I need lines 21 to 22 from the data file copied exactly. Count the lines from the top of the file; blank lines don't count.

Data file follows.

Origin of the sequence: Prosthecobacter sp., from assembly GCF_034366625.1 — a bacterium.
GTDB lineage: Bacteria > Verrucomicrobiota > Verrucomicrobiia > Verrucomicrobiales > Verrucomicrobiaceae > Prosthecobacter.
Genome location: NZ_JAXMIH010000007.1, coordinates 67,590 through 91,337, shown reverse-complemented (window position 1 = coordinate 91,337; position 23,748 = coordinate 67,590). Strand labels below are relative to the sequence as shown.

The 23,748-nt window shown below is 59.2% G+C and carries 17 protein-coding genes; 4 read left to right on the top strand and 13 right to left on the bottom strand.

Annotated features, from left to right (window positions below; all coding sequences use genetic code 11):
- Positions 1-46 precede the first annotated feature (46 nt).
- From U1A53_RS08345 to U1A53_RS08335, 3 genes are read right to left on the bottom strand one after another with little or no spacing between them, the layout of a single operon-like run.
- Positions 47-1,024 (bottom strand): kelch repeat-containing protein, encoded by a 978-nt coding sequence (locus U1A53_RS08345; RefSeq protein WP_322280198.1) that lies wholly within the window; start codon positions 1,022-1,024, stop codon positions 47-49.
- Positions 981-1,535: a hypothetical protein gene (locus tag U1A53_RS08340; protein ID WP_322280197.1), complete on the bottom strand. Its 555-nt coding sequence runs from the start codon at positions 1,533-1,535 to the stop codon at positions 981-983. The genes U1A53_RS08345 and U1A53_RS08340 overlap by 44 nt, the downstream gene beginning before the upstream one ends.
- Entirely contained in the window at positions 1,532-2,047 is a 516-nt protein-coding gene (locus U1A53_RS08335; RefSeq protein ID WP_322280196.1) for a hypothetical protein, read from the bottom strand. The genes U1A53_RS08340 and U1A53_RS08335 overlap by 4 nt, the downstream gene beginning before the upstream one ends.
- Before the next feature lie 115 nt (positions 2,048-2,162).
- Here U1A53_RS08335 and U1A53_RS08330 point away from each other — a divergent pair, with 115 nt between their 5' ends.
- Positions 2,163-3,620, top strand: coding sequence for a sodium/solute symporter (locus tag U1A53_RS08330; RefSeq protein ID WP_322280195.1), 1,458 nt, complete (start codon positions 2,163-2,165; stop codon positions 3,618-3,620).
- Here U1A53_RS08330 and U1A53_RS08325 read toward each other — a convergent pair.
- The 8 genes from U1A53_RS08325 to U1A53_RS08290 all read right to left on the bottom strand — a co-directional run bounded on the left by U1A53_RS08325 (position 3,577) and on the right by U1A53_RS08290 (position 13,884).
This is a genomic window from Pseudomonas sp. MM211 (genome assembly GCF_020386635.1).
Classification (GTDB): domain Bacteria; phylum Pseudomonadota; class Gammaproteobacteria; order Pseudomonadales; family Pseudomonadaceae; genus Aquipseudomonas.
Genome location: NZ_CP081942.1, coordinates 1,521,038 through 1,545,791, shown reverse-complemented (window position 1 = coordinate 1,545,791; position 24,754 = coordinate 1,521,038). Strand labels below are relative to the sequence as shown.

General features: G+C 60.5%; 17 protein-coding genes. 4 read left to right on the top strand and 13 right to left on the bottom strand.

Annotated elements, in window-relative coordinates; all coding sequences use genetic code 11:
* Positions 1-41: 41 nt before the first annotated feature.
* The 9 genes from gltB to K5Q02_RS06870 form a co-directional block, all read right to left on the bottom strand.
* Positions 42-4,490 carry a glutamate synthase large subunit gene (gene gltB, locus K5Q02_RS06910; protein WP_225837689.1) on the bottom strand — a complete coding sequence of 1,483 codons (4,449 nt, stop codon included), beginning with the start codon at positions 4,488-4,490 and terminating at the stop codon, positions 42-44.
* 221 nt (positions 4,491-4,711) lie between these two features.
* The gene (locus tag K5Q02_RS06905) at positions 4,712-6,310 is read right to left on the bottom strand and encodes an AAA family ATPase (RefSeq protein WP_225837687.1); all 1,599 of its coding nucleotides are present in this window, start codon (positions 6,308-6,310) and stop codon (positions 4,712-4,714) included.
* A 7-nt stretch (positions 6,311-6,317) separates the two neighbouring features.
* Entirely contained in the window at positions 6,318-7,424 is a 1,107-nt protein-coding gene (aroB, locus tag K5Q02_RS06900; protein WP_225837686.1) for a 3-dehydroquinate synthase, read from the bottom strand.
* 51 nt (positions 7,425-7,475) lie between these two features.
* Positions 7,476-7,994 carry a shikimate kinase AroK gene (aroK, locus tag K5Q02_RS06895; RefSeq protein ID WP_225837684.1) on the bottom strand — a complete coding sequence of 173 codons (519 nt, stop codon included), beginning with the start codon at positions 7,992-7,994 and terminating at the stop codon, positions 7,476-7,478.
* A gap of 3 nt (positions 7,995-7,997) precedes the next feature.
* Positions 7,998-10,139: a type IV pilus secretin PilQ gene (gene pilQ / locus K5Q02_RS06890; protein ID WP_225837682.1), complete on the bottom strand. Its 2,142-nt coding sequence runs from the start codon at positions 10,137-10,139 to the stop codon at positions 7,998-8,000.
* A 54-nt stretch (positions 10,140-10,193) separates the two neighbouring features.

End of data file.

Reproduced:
* Positions 1-41: 41 nt before the first annotated feature.
* The 9 genes from gltB to K5Q02_RS06870 form a co-directional block, all read right to left on the bottom strand.